I’ve got a friend who owns a bakery. She makes these wonderful dessert bites – little hors d’oeuvres that seem like they should be on display rather than eaten. I have neither the skill nor the patience for that. My desserts lean heavily towards the rustic. It doesn’t mean they are any less flavorful. But they are definitely meant to be eaten, not admired for their artistic quality.
Galettes and crostadas fall nicely into this category. I’m not sure exactly what the difference is (other than French and Italian origins). Honestly, the way I look at it: if it has Italian influences, then it’s a crostada; otherwise it’s a galette. (If you have any idea and I’m completely wrong, let me know).
Mangos and blueberries are in abundant supply right now. The local mega mart has blueberries for $1.50 a pint and mangos for 65 cents apiece. Who can pass that up? The blueberries, even though they’re the big cultivated kind, are pretty flavorful this year (nothing compares to those tiny little azure orbs that grow wild, does it?).
Somewhere in the past I’ve had something that combined mangoes and blueberries, but for the life of me, I cannot recall where or when. Maybe it was ice cream (who knows?). But I thought I’d try pairing the two in a pie. Like I said, the blueberries seem to be bursting with flavor this year, and the mild acidity of the mangoes compliments the jamminess of the berries. My only regret is that I didn’t have any cream (either whipped or ice) in the house to go with it.
The crust is flaky and delicate – almost too delicate, but not quite. It definitely needs to cool completely before you try to cut it. If the juice runs out during the baking process, you should probably use a large spatula and loosen it from the parchment before it sets up completely.
This is one of those things that tastes even better when it sits overnight, but I’m not suggesting you make that a regular habit. If I don’t have the patience for fine details, I certainly don’t have time to wait around overnight for flavors to meld (even though I ought to). I’m surprised we had any that lasted into the second day in order to find out.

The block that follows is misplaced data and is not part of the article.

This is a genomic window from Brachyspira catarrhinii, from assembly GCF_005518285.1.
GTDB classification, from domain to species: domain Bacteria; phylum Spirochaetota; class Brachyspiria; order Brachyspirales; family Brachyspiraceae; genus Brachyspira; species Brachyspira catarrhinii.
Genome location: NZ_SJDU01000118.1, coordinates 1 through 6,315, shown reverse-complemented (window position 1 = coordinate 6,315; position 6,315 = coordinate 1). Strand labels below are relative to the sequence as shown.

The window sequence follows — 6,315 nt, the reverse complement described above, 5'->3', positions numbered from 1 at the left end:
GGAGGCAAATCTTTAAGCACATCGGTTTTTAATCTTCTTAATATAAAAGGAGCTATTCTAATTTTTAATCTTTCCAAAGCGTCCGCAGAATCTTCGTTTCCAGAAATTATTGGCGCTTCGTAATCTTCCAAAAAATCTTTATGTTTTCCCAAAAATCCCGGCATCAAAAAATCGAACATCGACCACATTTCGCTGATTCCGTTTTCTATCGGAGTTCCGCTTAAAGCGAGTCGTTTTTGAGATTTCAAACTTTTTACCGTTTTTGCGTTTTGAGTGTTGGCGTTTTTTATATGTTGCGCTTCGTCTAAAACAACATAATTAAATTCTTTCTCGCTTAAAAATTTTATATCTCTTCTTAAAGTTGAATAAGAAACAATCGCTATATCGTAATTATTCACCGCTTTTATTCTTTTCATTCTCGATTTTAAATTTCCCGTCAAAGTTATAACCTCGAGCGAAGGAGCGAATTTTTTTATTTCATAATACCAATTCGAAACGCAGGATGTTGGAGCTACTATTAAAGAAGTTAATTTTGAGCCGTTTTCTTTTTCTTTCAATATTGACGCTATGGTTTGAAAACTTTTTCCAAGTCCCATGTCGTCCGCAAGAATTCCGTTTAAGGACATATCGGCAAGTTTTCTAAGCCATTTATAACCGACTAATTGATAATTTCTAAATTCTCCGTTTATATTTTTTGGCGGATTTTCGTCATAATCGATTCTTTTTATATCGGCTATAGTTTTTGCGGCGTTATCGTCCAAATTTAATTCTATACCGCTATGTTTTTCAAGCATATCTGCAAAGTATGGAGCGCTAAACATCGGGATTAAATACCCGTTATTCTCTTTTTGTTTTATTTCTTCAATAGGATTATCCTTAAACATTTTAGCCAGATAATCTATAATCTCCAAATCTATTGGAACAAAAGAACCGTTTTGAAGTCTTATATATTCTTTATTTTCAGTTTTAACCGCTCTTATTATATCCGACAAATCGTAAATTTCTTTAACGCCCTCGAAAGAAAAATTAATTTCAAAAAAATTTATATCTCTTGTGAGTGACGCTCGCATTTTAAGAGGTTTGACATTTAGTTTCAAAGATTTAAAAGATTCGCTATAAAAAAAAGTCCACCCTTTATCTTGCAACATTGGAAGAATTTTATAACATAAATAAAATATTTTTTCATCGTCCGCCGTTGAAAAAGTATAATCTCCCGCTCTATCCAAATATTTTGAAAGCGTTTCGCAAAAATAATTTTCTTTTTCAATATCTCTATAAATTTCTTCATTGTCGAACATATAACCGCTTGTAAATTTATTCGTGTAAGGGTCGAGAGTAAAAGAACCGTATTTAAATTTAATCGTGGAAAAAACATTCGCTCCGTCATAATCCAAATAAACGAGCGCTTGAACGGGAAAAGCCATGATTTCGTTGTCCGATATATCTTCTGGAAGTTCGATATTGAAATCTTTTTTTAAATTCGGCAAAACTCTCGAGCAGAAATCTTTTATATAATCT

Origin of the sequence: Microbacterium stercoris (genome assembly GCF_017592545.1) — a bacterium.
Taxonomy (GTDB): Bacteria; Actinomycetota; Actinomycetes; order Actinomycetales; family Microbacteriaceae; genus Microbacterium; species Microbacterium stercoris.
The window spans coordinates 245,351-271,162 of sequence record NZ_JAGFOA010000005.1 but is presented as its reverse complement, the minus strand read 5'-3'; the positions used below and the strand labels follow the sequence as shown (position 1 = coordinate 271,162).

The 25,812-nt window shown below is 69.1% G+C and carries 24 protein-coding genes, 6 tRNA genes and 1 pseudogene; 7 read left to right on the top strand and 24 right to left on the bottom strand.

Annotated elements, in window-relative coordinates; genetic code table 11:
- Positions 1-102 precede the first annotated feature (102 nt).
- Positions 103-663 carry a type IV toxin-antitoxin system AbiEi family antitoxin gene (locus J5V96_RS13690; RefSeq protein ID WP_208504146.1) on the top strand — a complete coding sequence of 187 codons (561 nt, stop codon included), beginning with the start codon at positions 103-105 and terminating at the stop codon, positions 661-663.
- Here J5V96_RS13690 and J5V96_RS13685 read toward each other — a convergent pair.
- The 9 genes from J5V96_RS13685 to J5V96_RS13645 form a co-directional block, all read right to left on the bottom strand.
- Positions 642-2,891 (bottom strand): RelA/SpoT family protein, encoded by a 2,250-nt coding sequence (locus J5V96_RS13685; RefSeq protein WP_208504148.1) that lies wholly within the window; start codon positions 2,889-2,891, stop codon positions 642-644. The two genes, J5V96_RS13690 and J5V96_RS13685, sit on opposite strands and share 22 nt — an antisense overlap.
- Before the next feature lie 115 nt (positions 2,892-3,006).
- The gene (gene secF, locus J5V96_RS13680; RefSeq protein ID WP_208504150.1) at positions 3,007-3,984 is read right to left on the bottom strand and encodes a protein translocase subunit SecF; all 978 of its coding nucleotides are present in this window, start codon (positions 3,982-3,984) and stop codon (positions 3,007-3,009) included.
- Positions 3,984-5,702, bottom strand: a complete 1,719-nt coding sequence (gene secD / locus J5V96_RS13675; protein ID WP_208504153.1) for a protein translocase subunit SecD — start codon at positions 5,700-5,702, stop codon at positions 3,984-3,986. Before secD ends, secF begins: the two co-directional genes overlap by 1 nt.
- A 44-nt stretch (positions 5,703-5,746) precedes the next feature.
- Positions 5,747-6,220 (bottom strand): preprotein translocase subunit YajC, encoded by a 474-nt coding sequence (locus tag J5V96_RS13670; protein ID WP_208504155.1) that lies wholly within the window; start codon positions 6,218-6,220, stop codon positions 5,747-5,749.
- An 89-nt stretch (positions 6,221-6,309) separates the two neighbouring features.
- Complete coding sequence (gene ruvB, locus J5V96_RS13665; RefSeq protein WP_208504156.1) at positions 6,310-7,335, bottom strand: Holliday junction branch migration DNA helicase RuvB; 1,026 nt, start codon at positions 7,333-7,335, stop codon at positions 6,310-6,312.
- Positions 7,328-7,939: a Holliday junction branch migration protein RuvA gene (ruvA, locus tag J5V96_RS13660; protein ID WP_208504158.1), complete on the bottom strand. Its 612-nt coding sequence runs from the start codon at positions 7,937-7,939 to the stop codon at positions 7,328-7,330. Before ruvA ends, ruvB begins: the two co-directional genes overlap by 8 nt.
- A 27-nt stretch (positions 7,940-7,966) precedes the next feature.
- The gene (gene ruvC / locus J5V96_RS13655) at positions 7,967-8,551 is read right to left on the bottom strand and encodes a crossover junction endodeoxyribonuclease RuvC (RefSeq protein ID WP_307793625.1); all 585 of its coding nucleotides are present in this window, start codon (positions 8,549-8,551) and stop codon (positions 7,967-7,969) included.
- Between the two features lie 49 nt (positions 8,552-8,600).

So take some time and enjoy the great flavors of the season. Maybe next time I should avoid the confusion and just make this in a dish and call it a pie instead – or is that a cobbler?
- 1 ¼ C flour
- 1 t sugar
- Pinch of salt
- ½ C unsalted butter, chilled and cubed
- 1 t lemon zest
- 2 T ice water (more or less)
- 2 C blueberries (fresh or frozen)
- 1 mango, peeled, pitted, and sliced
- Pinch of salt
- 1 T sugar (or more, depending on ripeness of fruit)
- 1 T flour
- ¼ t ground cinnamon
- 1 t lemon zest
- 1 egg, slightly beaten
- 1 T water
- 2 t sugar
- Dump flour sugar, salt and lemon zest into the bowl of a food processor. Pulse just to combine.
- Add butter and pulse until the consistency of coarse sand.
- With blade turning, slowly add ice water until it forms a ball. Depending on the weather, you may need to add more or less.
- Wrap dough in plastic wrap, form into a disc, and chill for one hour.
- In a large mixing bowl, combine blueberries, mango, salt, sugar, flour, cinnamon, and lemon zest.
- Toss until all fruit is coated and set aside.
- Preheat oven to 400 degrees F.
- Roll out dough on a floured surface to approximately 12” circle.
- Transfer to parchment lined baking sheet (Make sure baking sheet has a lip to catch any fruit juice that may leak during baking).
- Pour filling into the middle of dough.
- Spread evenly, leaving about 1-2” around the edge.
- Fold edges of dough over filling, forming a rough circle and gently pressing to seal dough around filling.
- Whisk egg and water together in a small bowl.
- Brush pastry dough with egg wash and sprinkle with sugar.
- Bake for 45 minutes.
- Cool completely before cutting.
this post is reblogged from my earlier site, ‘Inexpensive Eating’.